François Maspero

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François Maspero (19 January 1932 – 11 April 2015) was a French author and journalist, best known as a publisher of leftist books in the 1970s. He has also worked as a translator, translating the works of Joseph Conrad and John Reed, author of Ten Days that Shook the World, among others.[1] He was awarded the Prix Décembre in 1990 for Les Passagers du Roissy-Express.


François Maspero was born in 1932.[1] His youth was marked by the engagement in the Resistance of his parents and the cultural environment of his family. His father, Henri Maspero, a sinologist and professor at the Collège de France, died at Buchenwald, but his mother managed to return alive from Ravensbrück. His grandfather, Gaston Maspero, who died before his birth, was an Egyptologist.

François Maspero opened a book store in the Latin Quarter in 1955, aged 23. In 1959, in the middle of the Algerian War, he and Marie-Thérèse Maugis formed the Maspero publishing house. They later were joined by Jean-Philippe Bernigaud and Fanchita Gonzalez Batlle, and then by Émile Copfermann. The first two collections, "Cahiers libres" and "Textes à l'appui", focused on the Algerian War from an anti-colonialist perspective, and contestation of the French Communist Party's stalinism. Maspero published Frantz Fanon's The Wretched of the Earth (1961), censored, with a preface by Jean-Paul Sartre, as well as L'An V de la Révolution algérienne. Maspero published other testimonies on Algeria, and the use of torture by the French Army, also censored. Besides being faced with lawsuits, Maspero was also the target of bomb attacks.

He republished Paul Nizan, Les Chiens de garde and Aden Arabie, also with a preface from Sartre. Then, he created the review Partisans, which survived until 1973. New-comers start in the Cahiers libres collection, such as Régis Debray in 1967 or Bernard-Henri Lévy in 1973. Georges Perec published his first texts in Partisans. In the 1960s, Éditions Maspero paid particular attention to the problems of the Third World and of neo-colonialism, publishing among others books by Che Guevara. He published Mongo Beti's Cruel hand on Cameroon, autopsy of a decolonization in 1972, which was censored by the Ministry of the Interior Raymond Marcellin on the request, brought forward by Jacques Foccart, of the Cameroon government, represented in Paris by the ambassador Ferdinand Oyono. In 1975, he republished Jean Maitron's classic History of the anarchist movement in France (1880–1914). In 1983, Maspero publishing house was transformed into the Éditions La Découverte, later bought by Vivendi Universal Publishing.In the 1990 and in the beginning 2000 F.M. published several reportages for the French newspaper Le Monde, for example in 2001 a long reportage about a summer passed on the Algerian cost with the title "Deux ou trois choses que j’ai vues de l’Algérie".[2] In 2009 at the 50 anniversary of the Éditions Maspero an exposition in Honor of Francois Maspero "François Maspero et les paysages humains " was organized by Bruno Guichard (Maison des Passages, Lyon) and Alain Léger (Librairie À plus d'un titre, Lyon) in the Musée de l'Imprimerie.[3] In parallel to this exposition a book was edited as an expositioncatologue and Festschrift to honor live and work of Maspero. The title of the book was "François Maspero et les paysages humains" and the book was edited by Bruno Guichard, Julien Hage and Alain Leger.[4]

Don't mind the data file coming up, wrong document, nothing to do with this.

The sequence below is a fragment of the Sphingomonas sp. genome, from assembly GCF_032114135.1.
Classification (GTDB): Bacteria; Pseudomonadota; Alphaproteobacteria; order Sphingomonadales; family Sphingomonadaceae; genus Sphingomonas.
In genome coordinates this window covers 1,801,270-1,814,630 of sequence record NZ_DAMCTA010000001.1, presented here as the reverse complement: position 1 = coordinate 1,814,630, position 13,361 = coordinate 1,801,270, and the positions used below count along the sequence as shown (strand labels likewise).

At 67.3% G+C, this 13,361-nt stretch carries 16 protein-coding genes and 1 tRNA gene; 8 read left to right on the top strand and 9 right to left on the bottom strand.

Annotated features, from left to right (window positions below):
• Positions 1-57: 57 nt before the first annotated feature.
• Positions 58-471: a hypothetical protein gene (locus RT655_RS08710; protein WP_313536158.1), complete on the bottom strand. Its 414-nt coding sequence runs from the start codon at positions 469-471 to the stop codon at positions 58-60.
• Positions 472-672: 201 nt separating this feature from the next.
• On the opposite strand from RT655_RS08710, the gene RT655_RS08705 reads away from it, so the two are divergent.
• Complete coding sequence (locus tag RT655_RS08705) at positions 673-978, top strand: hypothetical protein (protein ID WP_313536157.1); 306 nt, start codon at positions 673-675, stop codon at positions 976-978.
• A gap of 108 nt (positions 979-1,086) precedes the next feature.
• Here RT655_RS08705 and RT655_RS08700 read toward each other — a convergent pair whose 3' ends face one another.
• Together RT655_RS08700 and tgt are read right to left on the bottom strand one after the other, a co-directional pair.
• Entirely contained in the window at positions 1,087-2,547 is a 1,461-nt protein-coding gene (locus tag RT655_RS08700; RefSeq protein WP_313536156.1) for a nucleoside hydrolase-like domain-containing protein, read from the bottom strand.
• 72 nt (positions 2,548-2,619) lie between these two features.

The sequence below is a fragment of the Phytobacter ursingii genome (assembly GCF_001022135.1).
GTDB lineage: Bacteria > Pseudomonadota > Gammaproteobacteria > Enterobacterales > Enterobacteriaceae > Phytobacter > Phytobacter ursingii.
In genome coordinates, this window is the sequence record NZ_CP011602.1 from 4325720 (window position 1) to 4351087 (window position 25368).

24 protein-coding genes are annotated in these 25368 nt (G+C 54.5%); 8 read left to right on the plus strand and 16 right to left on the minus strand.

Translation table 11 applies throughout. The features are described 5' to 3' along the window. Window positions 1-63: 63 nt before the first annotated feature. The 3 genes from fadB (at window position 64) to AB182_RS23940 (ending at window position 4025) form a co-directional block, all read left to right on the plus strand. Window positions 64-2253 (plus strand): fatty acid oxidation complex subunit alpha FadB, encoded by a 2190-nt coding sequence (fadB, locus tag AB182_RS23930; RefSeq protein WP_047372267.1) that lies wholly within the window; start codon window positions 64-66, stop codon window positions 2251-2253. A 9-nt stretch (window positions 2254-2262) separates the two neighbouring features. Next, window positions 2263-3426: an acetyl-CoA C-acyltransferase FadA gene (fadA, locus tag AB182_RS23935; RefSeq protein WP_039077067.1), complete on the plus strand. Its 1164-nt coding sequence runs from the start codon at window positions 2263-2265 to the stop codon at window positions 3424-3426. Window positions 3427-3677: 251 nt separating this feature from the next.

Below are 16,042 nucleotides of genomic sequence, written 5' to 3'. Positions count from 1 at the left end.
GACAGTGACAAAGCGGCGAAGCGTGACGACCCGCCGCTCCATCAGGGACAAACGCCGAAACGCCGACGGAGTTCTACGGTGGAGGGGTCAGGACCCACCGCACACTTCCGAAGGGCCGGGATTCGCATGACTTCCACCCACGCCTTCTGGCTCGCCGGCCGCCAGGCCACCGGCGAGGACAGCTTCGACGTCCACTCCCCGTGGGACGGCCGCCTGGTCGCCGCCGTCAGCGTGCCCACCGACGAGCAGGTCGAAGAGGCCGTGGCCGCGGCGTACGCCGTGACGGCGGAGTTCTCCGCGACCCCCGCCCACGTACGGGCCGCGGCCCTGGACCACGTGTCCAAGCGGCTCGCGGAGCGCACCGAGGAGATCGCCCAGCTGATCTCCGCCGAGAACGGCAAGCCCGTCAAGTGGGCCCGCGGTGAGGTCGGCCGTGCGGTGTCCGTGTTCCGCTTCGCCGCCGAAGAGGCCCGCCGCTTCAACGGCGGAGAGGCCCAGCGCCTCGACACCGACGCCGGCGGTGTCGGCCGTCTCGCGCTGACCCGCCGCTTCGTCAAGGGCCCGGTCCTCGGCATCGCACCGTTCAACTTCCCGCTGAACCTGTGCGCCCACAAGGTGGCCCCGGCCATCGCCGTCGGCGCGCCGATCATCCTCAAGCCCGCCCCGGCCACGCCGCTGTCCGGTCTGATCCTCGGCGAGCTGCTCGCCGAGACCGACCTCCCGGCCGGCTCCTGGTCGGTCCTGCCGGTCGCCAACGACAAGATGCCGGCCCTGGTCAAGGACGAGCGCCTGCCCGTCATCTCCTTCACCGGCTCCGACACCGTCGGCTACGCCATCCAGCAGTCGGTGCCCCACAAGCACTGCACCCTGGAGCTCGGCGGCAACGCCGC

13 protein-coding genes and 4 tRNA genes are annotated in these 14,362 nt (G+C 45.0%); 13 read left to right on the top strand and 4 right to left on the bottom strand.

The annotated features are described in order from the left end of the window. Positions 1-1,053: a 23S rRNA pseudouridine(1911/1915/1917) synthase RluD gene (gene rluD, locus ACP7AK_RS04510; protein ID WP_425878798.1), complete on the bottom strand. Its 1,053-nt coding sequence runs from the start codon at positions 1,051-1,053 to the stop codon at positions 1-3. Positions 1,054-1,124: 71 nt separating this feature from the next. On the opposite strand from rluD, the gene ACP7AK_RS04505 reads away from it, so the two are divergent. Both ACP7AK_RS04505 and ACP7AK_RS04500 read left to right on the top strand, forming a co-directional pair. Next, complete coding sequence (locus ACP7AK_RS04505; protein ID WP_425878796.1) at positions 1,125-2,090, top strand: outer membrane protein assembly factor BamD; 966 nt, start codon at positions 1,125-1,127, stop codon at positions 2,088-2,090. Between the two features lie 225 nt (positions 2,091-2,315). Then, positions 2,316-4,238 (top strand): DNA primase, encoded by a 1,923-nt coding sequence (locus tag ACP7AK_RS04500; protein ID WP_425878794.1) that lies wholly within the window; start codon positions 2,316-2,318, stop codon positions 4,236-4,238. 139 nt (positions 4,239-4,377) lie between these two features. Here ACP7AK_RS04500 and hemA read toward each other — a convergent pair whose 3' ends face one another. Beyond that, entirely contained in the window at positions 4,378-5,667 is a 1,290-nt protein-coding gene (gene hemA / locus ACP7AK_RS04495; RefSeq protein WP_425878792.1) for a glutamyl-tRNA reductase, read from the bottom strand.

Maspero was criticized by Situationists such as Guy Debord, who used the term "masperize" to describe the falsification or corruption of a text, as by deleting segments from a quote without marking them.[5][6]


Selected books published by François Maspero[edit]

See also[edit]

Notes and references[edit]

  1. ^ a b Author biography in Cat's Grin (London: Penguin, 1988)
  2. ^ Christophe Neff (11 April 2015). "Blognotice 11.04.2015: A la recherche des souvenirs d’un vieux texte de 2001 " Deux ou trois choses que j’ai vues de l’Algérie" de François Maspero ." (in French). Blogs le Monde on 
  3. ^ Edwy Plenel (10 October 2009). "François Maspero, homme livre, homme libre." (in French). Les carnets libres d'Edwy Plenel - Blogs Medias Part on Mediapart. 
  4. ^ Christophe Neff (19 April 2015). "Homme libre – Homme livre: François Maspero." (in French). Blogs le Monde on  description of the book "François Maspero et les paysages humains "
  5. ^ "From Guy Debord To Jean Maitron, Director of the French Institute of Social History and its journal, The Social Movement, 24 October 1968...", accessed 23 February 2007.
  6. ^ accessed 23 February 2007